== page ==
The ability to manage insect pests in a site-specific manner is hindered by the costs and time required to describe pest densities and distributions. The purpose of this study was to determine whether insect pest distributions are related to site-specific management zones (SSMZs). Site-specific management zones, as described in this study, delineate fields into three zones of similar yield potential: high, medium, and low productivity. If insect densities vary across SSMZs, it is possible that management decisions could be made at the SSMZ level instead of treating the whole field. This research was conducted during summers 2001 and 2002 on cooperators’ farms in northeastern Colorado. Surveys were conducted within corn,Zea mays L., fields, so that densities of three common insect pests of Colorado corn could be compared across SSMZ. The three insect pests were western corn rootworm,Diabrotica virgifera virgifera LeConte; European corn borer,Ostrinia nubilalis (Hübner); and western bean cutworm,Richia albicosta (Smith).D.v.virgifera larvae and adults were most common in the high-productivity SSMZ.O.nubilalis larval abundance was similar at three fields, whereas in a fourth field the larvae were most common in the high-productivity SSMZ. In one field that contained substantial numbers ofR.albicosta, egg abundance was similar across SSMZs, whereas larvae were most common in the high-productivity SSMZ. Site-specific management zones seemed to correlate well with the abundance of some insect pests and might prove useful for managing insects in a site-specific manner.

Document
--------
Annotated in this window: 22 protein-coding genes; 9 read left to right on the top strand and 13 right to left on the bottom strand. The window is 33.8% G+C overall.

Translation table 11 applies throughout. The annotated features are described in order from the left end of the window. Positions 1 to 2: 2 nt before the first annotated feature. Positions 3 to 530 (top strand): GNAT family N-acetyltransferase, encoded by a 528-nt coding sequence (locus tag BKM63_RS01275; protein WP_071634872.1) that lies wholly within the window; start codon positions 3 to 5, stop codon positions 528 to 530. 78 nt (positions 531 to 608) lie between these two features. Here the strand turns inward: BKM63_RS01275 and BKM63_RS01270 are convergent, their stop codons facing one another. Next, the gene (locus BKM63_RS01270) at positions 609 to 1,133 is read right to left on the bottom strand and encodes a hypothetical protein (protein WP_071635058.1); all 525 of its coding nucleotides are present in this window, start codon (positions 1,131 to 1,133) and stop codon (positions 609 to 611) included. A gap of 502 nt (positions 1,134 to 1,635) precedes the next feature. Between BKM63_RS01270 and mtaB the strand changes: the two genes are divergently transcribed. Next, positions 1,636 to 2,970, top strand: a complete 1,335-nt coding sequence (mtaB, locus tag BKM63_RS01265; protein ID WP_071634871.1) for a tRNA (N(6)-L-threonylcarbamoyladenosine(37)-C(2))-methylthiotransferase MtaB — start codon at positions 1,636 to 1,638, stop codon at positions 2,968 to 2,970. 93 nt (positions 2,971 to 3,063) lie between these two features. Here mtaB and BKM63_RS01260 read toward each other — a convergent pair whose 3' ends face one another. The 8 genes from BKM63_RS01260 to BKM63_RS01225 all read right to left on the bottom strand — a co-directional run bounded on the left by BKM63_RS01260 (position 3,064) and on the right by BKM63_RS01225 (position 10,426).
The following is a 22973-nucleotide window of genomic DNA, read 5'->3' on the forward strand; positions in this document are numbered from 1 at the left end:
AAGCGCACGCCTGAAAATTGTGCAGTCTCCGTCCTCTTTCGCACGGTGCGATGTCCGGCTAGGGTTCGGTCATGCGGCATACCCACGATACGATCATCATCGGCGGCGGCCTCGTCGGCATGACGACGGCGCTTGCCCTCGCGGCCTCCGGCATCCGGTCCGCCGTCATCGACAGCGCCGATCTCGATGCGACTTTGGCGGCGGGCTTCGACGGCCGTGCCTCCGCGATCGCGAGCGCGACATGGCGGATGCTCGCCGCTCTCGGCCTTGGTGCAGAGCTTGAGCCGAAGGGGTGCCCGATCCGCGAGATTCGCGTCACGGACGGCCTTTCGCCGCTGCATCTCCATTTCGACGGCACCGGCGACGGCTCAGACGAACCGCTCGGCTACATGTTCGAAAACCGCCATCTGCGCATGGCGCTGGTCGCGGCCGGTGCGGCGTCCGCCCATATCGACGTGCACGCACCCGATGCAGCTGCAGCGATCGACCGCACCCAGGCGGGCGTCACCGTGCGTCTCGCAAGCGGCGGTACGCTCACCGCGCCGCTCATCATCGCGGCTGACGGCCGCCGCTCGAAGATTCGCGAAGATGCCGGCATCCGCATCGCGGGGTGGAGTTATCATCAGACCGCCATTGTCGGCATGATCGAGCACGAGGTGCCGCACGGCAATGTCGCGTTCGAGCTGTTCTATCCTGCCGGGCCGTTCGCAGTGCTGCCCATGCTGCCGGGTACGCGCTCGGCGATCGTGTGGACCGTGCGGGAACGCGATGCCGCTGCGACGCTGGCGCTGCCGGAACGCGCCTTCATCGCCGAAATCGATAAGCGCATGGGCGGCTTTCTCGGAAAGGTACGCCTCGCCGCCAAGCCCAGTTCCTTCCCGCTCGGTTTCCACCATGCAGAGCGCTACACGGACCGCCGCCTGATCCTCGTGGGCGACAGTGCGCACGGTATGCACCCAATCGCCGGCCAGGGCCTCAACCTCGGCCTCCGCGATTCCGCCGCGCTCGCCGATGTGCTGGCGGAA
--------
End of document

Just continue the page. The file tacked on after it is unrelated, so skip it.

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Vol. 100 • No. 3